VIENNA, Austria, AP – Crude-oil prices slipped below $70 a barrel Monday as a stagnating gasoline market temporarily pushed persistent worries about Iran’s nuclear ambitions into the background.
Crude futures lost more than $4 a barrel last week after U.S. government data showed an increase in gasoline supplies. But geopolitical concerns, including unrest in Nigeria, violence in Iraq and rising resource nationalism in South America, still underpin oil prices.
The most pressing source of anxiety stems from the possibility that Iran, OPEC’s No. 2 producer, could cut supplies because of international pressure to modify its nuclear program. Still on Monday, the market chose to react to increased gasoline stocks and lessened demand due to high prices.
Vienna’s PVM Oil Associates attributed “stagnating demand and higher production rates” for the build in U.S. gasoline stocks revealed last week.
“In the short run, slower demand, coupled with higher production and lower crude prices should bring (gasoline) retail prices down,” even as concerns over Iran and South America — where Bolivia, Venezuela and Ecuador’s energy nationalism continues to fuel crude and natural gas markets — continue, it said.
Light, sweet crude for June delivery fell 68 cents to $69.51 a barrel in electronic trading on the New York Mercantile Exchange by midday in Europe.
June Brent crude futures on London’s ICE Futures shed 52 cents, selling at $70.43 a barrel.
Gasoline futures fell by more than a penny to $2.0300 a gallon while heating oil prices slipped more than a cent to $1.9416 a gallon. Natural gas prices lost 7 cents to sell at $6.701 per 1,000 cubic feet.
Claude Mandil, executive director of the International Energy Agency, told reporters at an Australian oil and gas conference Monday that crude prices will have to come down, adding that even producers aren’t happy with surging prices.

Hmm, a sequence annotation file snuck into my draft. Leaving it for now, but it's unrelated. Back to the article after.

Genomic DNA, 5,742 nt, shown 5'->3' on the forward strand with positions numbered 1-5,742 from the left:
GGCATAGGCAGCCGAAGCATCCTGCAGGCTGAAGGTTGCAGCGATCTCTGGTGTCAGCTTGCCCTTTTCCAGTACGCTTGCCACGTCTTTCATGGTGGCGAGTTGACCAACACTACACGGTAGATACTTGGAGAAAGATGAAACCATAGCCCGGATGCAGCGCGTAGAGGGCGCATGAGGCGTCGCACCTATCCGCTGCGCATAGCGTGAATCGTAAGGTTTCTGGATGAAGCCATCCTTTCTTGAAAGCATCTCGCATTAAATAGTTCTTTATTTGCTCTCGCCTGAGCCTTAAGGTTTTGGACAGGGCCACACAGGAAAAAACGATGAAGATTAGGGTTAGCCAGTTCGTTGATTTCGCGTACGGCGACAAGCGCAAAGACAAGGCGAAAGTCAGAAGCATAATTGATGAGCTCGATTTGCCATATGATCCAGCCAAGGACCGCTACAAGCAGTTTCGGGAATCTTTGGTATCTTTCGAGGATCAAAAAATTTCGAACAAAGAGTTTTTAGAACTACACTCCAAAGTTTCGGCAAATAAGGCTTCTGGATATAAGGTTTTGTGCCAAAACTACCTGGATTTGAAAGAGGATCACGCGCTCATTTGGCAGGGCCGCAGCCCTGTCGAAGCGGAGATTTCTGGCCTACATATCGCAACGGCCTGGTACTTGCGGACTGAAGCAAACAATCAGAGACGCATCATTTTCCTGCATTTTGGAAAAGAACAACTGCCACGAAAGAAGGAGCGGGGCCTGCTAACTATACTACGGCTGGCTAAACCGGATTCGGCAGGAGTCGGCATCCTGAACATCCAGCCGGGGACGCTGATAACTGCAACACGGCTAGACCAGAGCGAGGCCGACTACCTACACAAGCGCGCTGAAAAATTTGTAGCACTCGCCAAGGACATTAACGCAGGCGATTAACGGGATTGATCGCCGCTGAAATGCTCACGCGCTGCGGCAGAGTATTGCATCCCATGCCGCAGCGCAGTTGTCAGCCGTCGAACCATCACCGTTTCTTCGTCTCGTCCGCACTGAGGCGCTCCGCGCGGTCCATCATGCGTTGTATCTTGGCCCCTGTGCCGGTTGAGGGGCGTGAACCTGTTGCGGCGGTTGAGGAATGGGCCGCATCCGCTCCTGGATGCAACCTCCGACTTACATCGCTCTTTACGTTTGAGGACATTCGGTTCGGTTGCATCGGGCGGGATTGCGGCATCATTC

“The current prices aren’t sustainable,” Mandil said.
“The high oil prices are not consistent with the long-term trend just because they are much higher than the margin costs of an additional barrel,” he said.
Still, upward pressures loomed. On Sunday, Iran renewed its threat to withdraw from the Nuclear Nonproliferation Treaty, with its president saying sanctions would be “meaningless” and its parliament seeking an end to unannounced inspections of its nuclear facilities.
President Mahmoud Ahmadinejad said he would not hesitate to reconsider membership in the treaty, speaking as Washington and its allies pressed for a U.N. Security Council vote to suspend Tehran’s uranium enrichment program.
The U.S. is backing attempts by Britain and France to win Security Council approval for a U.N. resolution that would threaten possible further measures if Iran does not suspend uranium enrichment — a process that can produce fuel for nuclear reactors to generate electricity or, if sufficiently processed, to make atomic weapons.
The U.S. ambassador to the United Nations, John Bolton, said he believed the resolution would move to a vote this week, with or without support from Moscow and Beijing.
Other concerns affecting the market include some 500,000 barrels per day of Nigerian production, most of it operated by Royal Dutch Shell PLC, that remains off-line because of violence there, and more than 300,000 barrels per day still shut down in the Gulf of Mexico since Hurricane Katrina battered offshore platforms in August.
Strong global demand and a limited supply cushion magnify the significance of these events, while a surge of investors betting on oil and other commodities has also lifted prices — which have fallen more than $5 from their intraday peak of $75.35 reached April 21 on the Nymex but remain roughly 40 percent higher than a year ago.